A recent headline on Yahoo! News decried the loss of soils in the recently flooded states to the north of us. This is particularly significant to us on the southern end of the Mississippi River.
A lot of people have said that we could solve Louisiana's coastal erosion problem by just letting nature do the work for us. We need "The river wild" they say.
But here's a part of the story nobody likes to talk about: sediment load.
That is, how much mud does the muddy Mississippi River contain?
The answer: Not nearly as much as she used to.
Going back as far as 1935 and the birth of the Soil Conservation Service, government at all levels has teamed with private citizens to halt the flow of topsoil washing into the nations' rivers. In recent years EPA has been tightening what is called Total Maximum Daily Load (TMDL) regulations--standards that seek to keep turbidity down.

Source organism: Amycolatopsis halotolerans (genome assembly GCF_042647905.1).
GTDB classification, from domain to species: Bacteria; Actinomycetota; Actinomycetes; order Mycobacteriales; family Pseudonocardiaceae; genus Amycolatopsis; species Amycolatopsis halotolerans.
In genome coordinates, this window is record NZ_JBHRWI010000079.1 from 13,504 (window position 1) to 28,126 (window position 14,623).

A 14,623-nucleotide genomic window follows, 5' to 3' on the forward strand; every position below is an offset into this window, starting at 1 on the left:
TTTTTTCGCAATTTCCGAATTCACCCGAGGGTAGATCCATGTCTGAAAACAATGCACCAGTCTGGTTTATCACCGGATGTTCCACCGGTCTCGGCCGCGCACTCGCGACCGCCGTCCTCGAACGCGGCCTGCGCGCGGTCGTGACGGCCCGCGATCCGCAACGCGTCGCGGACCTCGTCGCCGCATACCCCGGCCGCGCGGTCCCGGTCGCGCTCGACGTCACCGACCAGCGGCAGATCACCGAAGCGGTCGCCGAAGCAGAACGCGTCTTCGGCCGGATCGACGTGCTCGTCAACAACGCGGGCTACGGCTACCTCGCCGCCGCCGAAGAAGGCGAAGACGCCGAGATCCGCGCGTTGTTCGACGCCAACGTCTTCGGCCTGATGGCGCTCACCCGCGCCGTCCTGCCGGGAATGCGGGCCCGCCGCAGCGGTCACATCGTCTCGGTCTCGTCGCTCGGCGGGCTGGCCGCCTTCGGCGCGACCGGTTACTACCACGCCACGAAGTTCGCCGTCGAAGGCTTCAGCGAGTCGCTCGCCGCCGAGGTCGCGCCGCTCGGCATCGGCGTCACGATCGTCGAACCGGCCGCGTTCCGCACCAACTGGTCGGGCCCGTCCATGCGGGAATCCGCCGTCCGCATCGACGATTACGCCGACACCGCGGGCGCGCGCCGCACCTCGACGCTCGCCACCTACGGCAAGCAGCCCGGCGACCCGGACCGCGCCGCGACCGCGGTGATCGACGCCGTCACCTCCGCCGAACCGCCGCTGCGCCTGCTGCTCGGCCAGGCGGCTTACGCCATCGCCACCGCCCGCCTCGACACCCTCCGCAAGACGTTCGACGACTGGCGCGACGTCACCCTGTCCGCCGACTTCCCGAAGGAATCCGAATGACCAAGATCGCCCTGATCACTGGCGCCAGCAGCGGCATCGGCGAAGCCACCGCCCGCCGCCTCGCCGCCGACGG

These and a hundred other well-meaning and beneficial initiatives mean that water flowing past New Orleans today contains just a fraction of mud one would have found in that same water even just a few decades ago.
And what that means is if historically the river was able to build a few hundred square miles of marsh per century, it would take centuries longer to do the same job today.
Would it help to let the river run wild? Yes, but don't count on any help from our neighbors north of the 30th parallel. They need that mud just as much as we do.